About 10-15 percent of COVID-19 infections become severe, according to the World Health Organization (WHO). People who experience severe illness may require hospitalization and can suffer lingering symptoms that last for several weeks or months. Most common long-term symptoms reported include fatigue, cough, shortness of breath, and confusion. Although researchers are not sure why some people recover more easily from COVID-19 while others do not, there is hope in rehabilitation.
After severe COVID-19, many people have a variety of problems with functioning normally and doing activities of daily living (ADLs). Basic ADLs include the independent ability to change positions and walk, perform personal care and grooming, prepare meals and/or eat meals, control bladder and bowel functions, and travel to and use the toilet. The inability to perform ADLs and other activities may be due to lingering symptoms of the infection and/or conditions acquired while hospitalized.
Hospitalization, especially in an intensive care unit, can take a toll on the body and weaken muscles. According to the American Physical Therapy Association, weakness after an ICU stay occurs in 33 percent of all patients on ventilators, 50 percent of all patients admitted with severe infection, known as sepsis; and up to 50 percent of patients who stay in ICU for at least a week. Additionally, 30-80 percent of patients experience cognitive problems after leaving ICU.
Options for help
After a hospital stay, a rehabilitation program can help patients regain lost function and learn how to effectively use their capabilities. Physical therapy helps to increase mobility through exercises, stretching techniques and education. Occupational therapy helps patients learn how to perform daily activities by addressing several areas including chronic condition management, cognitive issues, environment, mobility, safety and wellness. Finally, speech therapy helps improve communication and/or swallowing problems.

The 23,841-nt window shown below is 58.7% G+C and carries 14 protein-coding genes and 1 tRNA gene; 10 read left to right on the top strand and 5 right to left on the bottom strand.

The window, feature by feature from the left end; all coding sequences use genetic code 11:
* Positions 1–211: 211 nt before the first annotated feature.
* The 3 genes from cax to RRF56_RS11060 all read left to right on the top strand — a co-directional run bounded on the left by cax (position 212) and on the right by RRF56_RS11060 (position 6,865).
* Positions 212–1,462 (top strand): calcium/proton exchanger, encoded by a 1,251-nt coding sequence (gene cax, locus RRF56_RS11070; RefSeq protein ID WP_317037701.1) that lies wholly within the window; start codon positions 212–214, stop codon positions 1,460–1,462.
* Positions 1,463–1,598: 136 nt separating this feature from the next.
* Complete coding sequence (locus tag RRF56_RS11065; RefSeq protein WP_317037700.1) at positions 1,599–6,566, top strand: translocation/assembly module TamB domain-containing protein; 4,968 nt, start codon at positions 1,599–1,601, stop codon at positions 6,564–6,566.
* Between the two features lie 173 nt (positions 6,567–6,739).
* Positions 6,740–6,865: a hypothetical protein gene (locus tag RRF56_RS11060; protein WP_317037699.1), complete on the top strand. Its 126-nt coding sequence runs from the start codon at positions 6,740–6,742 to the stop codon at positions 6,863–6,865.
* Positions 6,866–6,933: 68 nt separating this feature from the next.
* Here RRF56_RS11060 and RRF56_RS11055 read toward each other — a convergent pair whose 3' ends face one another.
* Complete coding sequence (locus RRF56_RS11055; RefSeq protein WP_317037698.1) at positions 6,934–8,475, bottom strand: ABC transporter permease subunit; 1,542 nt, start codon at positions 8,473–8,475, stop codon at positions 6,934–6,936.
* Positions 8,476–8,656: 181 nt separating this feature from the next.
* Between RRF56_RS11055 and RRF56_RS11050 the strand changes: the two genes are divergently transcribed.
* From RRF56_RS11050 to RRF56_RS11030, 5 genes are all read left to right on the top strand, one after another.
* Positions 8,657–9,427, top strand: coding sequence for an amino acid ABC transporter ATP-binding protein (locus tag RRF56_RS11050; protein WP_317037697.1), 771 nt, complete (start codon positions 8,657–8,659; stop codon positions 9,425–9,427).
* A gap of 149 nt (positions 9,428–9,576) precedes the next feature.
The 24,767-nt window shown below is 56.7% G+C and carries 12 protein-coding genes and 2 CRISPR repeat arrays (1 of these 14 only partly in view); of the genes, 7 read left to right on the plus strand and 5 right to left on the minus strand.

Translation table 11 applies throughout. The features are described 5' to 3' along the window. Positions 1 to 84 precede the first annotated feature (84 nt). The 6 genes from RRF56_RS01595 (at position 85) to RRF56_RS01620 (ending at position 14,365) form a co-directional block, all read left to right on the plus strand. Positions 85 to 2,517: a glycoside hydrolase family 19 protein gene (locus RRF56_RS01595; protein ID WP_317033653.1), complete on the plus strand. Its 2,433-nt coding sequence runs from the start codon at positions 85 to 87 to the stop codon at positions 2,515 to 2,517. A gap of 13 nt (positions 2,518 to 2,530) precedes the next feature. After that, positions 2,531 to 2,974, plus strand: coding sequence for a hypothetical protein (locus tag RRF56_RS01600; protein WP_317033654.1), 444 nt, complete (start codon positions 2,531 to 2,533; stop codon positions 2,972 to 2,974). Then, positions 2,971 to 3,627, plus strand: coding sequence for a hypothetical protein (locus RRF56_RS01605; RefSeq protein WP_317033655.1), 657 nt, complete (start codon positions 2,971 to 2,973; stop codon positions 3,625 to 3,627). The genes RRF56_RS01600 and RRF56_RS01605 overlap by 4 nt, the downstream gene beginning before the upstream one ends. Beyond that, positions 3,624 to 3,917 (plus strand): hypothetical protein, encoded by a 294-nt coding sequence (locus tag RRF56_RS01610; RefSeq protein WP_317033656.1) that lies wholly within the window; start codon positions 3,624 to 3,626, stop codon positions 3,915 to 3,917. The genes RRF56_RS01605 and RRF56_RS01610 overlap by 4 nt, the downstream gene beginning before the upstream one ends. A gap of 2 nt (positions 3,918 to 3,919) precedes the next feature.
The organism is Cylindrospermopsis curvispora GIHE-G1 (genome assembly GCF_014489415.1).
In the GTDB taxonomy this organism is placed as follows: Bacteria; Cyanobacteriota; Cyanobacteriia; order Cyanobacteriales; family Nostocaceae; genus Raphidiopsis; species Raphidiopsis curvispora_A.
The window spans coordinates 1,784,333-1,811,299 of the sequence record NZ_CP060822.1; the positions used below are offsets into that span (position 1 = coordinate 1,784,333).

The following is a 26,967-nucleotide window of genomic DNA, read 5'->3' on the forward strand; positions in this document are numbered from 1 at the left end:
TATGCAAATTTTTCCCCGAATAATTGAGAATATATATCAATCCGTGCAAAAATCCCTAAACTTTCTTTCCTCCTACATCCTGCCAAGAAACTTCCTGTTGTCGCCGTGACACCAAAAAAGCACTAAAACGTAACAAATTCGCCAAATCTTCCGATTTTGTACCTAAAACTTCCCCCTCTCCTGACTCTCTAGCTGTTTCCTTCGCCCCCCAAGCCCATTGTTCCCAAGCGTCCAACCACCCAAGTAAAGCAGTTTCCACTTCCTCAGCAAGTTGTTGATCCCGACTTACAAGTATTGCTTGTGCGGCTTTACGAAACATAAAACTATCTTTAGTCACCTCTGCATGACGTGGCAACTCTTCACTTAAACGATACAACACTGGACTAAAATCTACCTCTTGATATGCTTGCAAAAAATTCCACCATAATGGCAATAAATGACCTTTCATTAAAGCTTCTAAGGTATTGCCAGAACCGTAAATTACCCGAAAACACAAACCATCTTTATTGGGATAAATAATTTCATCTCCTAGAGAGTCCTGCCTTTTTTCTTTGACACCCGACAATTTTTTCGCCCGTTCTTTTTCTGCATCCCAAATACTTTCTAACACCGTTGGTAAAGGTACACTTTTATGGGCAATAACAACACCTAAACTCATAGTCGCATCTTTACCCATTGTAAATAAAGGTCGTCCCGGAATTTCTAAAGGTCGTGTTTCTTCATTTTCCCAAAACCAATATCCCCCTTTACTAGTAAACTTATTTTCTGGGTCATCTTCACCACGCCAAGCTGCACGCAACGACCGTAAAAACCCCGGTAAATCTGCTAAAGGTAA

Rehabilitation can happen in either an inpatient or outpatient setting. However, the frequency of therapy visits and time spent in therapy is usually much higher for inpatient rehab than for outpatient rehabilitation. For example, inpatient therapy usually occurs 5 times a week for 1 ½ to 3 hours. Outpatient therapy usually is two to three times per week for 1 to 1 ½ hour a day. Studies have shown that with early intensive therapy, rehab patients recover faster. Inpatient rehabilitation also comes with the advantage of 24/7 nursing care and access to a physician. For example, nursing assistants help with patients’ personal care and dressing as well as transporting them to their therapy appointments. With outpatient rehab, the patient will have to handle details such as pain management, wound care, medication management, transportation to therapy, dressing and personal care on their own.
Without rehabilitation, many COVID-19 patients will continue to have weakness, mobility issues and/or cognitive impairment for a long time, and perhaps permanently. Therefore, they must find a program that will support their recovery goals. Rehab First is a highly specialized program dedicated to comprehensive short-term rehabilitation with a focus on comfort, support and results. We offer an individualized approach to patient care with one-on-one therapy. Our dedicated team of professionals works seamlessly to reduce pain and maximize function in a comfortable home-like environment. To learn more about Rehab First, call 877-707-2280.